Dove Stone

Introduction

In 2010, the RSPB formed a new partnership with United Utilities at Dove Stone in the Peak District in order to improve water quality, carbon stewardship and biodiversity as key objectives of a landscape-scale approach to peatland habitat restoration.

Description

Atmospheric pollution created by industry in the north-west over the last two centuries has left a landscape of extensive bare peat and eroding moorland in the Peak District. The damage at Dove Stone has been further compounded by burning and sheep grazing.

 

Restoration Delivered

As with many of the Peak District peatland restoration projects, the ongoing restoration at Dove Stone is happening at a huge scale. Over 100 ha of once bare peat have been successfully re-vegetated by the application of heather brash, geojute, grass seed, and a programme of lime and fertiliser application. In addition to these management techniques, grazing has either been reduced or excluded to allow vegetation recovery.

In addition, heather bale and stone gully dams have been installed to help raise the water table and reduce peat erosion.

Site Activity

Sphagnum mosses introduction trials:

Set up in consultation with Natural England, these trials include on-site translocation plus introductions primarily from non-SSSI (Sites of Special Scientific Interest) donor sites in Bowland and the North Pennines, as well as the spreading of nursery-grown Sphagnum beads. Thanks to funding from Natural England and Grantscape, beads, whole clumps and fragmented Sphagnum have been introduced to Sphagnum-free but relatively intact cotton grass dominated blanket bog in a number of trial areas. In addition to the Sphagnum itself, which will hopefully establish and provide a new population and in turn colonise the surrounding area, these introductions will create a suitable habitat for other specialist blanket bog plant and animal species to re-colonise the area. Trials have also taken place on more recently re-vegetated sites and survival rates are being monitored throughout 2012.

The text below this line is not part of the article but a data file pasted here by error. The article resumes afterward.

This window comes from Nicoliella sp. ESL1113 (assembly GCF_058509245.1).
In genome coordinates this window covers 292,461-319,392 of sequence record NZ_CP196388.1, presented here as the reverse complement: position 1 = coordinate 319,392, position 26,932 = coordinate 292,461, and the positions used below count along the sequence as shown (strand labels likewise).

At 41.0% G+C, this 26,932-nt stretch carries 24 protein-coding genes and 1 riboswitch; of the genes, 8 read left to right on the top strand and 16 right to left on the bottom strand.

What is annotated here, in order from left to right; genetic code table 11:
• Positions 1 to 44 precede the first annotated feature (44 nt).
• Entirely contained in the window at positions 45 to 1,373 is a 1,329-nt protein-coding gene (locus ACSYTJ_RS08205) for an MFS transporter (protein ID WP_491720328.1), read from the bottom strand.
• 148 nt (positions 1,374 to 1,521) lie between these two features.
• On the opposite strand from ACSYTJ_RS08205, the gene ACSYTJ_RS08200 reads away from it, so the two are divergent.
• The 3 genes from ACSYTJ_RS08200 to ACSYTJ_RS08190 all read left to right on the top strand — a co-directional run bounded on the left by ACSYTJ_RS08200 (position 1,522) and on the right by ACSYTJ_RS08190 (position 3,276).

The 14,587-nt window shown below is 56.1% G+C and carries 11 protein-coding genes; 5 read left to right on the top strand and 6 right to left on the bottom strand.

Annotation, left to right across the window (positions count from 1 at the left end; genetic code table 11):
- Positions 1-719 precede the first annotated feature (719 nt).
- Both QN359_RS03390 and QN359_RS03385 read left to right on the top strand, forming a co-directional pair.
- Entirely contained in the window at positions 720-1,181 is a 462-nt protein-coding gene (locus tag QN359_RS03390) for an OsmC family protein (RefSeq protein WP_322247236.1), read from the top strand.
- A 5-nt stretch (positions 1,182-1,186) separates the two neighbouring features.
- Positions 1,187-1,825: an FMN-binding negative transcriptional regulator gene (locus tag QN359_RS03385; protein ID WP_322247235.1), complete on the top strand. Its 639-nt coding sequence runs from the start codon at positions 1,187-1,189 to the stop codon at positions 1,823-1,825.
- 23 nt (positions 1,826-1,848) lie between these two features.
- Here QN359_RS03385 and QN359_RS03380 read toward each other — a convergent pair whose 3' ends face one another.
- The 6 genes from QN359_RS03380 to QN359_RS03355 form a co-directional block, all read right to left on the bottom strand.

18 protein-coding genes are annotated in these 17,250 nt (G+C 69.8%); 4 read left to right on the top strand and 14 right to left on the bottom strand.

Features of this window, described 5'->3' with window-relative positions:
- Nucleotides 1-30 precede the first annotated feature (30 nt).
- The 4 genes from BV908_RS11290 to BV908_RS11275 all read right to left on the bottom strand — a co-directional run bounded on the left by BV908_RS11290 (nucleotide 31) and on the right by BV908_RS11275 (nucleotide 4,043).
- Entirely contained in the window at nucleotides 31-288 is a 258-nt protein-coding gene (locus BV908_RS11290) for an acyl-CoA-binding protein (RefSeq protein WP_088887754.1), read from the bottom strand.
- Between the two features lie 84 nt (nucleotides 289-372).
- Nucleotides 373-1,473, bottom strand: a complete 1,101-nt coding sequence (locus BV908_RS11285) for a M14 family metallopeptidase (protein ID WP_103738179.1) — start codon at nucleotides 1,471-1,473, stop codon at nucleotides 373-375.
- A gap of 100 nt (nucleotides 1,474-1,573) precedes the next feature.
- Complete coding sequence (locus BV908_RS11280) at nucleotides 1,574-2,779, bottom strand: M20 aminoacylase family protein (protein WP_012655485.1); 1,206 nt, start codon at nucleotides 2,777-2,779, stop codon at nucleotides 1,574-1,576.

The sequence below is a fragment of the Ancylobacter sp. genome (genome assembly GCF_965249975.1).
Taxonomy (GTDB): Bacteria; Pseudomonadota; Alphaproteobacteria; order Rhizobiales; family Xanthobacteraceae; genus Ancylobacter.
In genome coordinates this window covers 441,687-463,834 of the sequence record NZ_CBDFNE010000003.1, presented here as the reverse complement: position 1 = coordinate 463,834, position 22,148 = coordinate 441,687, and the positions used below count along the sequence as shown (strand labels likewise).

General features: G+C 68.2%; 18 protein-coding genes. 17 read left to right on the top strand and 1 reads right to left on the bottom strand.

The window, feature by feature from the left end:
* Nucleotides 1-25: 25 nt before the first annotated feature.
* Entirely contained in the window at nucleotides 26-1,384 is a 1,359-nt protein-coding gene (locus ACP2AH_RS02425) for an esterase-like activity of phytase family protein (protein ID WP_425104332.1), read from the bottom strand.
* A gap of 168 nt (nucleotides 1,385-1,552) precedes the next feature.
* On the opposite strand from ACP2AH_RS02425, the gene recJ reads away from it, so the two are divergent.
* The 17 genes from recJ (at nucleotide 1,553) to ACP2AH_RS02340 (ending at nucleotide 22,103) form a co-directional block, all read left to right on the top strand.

Partnership working

In Northern England, United Utilities, working with the RSPB has implemented the Sustainable Catchment Management Project (SCaMP) over a number of upland water catchments, including at Dove Stone. The innovative programme has seen water table restoration and revegetation work across damaged blanket bogs in the UK.

Volunteering

Developing local involvement through volunteering has been an important aspect of the project partnership. Volunteers are currently involved in two aspects of restoration: heather bale installation to raise water tables and trialling different Sphagnum restoration techniques.

Raising water tables is a key target for peatland restoration, and conservation volunteers at Dove Stone are actively creating higher water tables with spade and bale, acting as Ecosystem Engineers for the site. It is hoped that Sphagnum mosses will act as natural “Ecosystem Engineers” by actively creating and maintaining a high water table in their surroundings, as they can store up to 20 times their own weight in water and help keep the bog surface saturated.